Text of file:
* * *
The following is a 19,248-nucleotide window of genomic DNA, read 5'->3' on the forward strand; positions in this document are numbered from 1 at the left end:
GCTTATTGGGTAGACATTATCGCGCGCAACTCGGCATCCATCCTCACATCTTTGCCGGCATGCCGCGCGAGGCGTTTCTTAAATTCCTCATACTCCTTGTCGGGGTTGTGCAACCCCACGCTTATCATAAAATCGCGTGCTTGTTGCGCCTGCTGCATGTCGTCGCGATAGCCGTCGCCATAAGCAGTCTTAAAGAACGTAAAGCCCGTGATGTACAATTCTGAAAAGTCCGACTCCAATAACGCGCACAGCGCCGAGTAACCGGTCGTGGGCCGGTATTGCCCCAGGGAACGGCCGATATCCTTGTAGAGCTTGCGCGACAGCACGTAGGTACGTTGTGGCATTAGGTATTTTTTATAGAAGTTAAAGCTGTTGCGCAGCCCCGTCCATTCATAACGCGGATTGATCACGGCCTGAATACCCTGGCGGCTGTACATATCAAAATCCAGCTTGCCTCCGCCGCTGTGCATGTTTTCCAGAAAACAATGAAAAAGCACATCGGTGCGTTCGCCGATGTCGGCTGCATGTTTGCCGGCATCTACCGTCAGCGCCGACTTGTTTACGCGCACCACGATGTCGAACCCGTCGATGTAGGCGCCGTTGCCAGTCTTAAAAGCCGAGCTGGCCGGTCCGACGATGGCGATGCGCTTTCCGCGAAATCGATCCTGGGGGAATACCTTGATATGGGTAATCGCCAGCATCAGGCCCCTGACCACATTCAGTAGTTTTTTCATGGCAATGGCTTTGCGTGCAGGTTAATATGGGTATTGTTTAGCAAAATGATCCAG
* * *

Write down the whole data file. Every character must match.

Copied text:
The following is a 19,248-nucleotide window of genomic DNA, read 5'->3' on the forward strand; positions in this document are numbered from 1 at the left end:
GCTTATTGGGTAGACATTATCGCGCGCAACTCGGCATCCATCCTCACATCTTTGCCGGCATGCCGCGCGAGGCGTTTCTTAAATTCCTCATACTCCTTGTCGGGGTTGTGCAACCCCACGCTTATCATAAAATCGCGTGCTTGTTGCGCCTGCTGCATGTCGTCGCGATAGCCGTCGCCATAAGCAGTCTTAAAGAACGTAAAGCCCGTGATGTACAATTCTGAAAAGTCCGACTCCAATAACGCGCACAGCGCCGAGTAACCGGTCGTGGGCCGGTATTGCCCCAGGGAACGGCCGATATCCTTGTAGAGCTTGCGCGACAGCACGTAGGTACGTTGTGGCATTAGGTATTTTTTATAGAAGTTAAAGCTGTTGCGCAGCCCCGTCCATTCATAACGCGGATTGATCACGGCCTGAATACCCTGGCGGCTGTACATATCAAAATCCAGCTTGCCTCCGCCGCTGTGCATGTTTTCCAGAAAACAATGAAAAAGCACATCGGTGCGTTCGCCGATGTCGGCTGCATGTTTGCCGGCATCTACCGTCAGCGCCGACTTGTTTACGCGCACCACGATGTCGAACCCGTCGATGTAGGCGCCGTTGCCAGTCTTAAAAGCCGAGCTGGCCGGTCCGACGATGGCGATGCGCTTTCCGCGAAATCGATCCTGGGGGAATACCTTGATATGGGTAATCGCCAGCATCAGGCCCCTGACCACATTCAGTAGTTTTTTCATGGCAATGGCTTTGCGTGCAGGTTAATATGGGTATTGTTTAGCAAAATGATCCAG